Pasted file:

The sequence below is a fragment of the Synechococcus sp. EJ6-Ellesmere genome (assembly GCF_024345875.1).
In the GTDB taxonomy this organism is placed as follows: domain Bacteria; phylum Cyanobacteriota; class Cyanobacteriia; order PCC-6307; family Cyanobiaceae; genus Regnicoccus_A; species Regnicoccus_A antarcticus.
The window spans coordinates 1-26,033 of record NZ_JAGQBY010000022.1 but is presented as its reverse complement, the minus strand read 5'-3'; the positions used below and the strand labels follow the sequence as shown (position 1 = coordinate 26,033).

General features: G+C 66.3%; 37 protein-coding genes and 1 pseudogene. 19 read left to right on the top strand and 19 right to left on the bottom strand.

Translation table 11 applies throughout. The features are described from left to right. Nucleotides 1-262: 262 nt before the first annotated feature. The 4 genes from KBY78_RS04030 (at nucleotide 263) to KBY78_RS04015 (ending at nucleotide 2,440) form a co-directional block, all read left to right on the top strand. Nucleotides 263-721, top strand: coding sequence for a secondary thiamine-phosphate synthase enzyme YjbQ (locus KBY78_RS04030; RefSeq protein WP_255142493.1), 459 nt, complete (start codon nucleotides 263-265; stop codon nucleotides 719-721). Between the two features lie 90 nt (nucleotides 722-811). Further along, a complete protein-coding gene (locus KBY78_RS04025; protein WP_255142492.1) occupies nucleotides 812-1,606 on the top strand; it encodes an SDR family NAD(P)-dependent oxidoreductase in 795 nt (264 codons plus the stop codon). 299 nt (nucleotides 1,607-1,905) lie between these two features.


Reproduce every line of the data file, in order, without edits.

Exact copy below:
The sequence below is a fragment of the Synechococcus sp. EJ6-Ellesmere genome (assembly GCF_024345875.1).
In the GTDB taxonomy this organism is placed as follows: domain Bacteria; phylum Cyanobacteriota; class Cyanobacteriia; order PCC-6307; family Cyanobiaceae; genus Regnicoccus_A; species Regnicoccus_A antarcticus.
The window spans coordinates 1-26,033 of record NZ_JAGQBY010000022.1 but is presented as its reverse complement, the minus strand read 5'-3'; the positions used below and the strand labels follow the sequence as shown (position 1 = coordinate 26,033).

General features: G+C 66.3%; 37 protein-coding genes and 1 pseudogene. 19 read left to right on the top strand and 19 right to left on the bottom strand.

Translation table 11 applies throughout. The features are described from left to right. Nucleotides 1-262: 262 nt before the first annotated feature. The 4 genes from KBY78_RS04030 (at nucleotide 263) to KBY78_RS04015 (ending at nucleotide 2,440) form a co-directional block, all read left to right on the top strand. Nucleotides 263-721, top strand: coding sequence for a secondary thiamine-phosphate synthase enzyme YjbQ (locus KBY78_RS04030; RefSeq protein WP_255142493.1), 459 nt, complete (start codon nucleotides 263-265; stop codon nucleotides 719-721). Between the two features lie 90 nt (nucleotides 722-811). Further along, a complete protein-coding gene (locus KBY78_RS04025; protein WP_255142492.1) occupies nucleotides 812-1,606 on the top strand; it encodes an SDR family NAD(P)-dependent oxidoreductase in 795 nt (264 codons plus the stop codon). 299 nt (nucleotides 1,607-1,905) lie between these two features.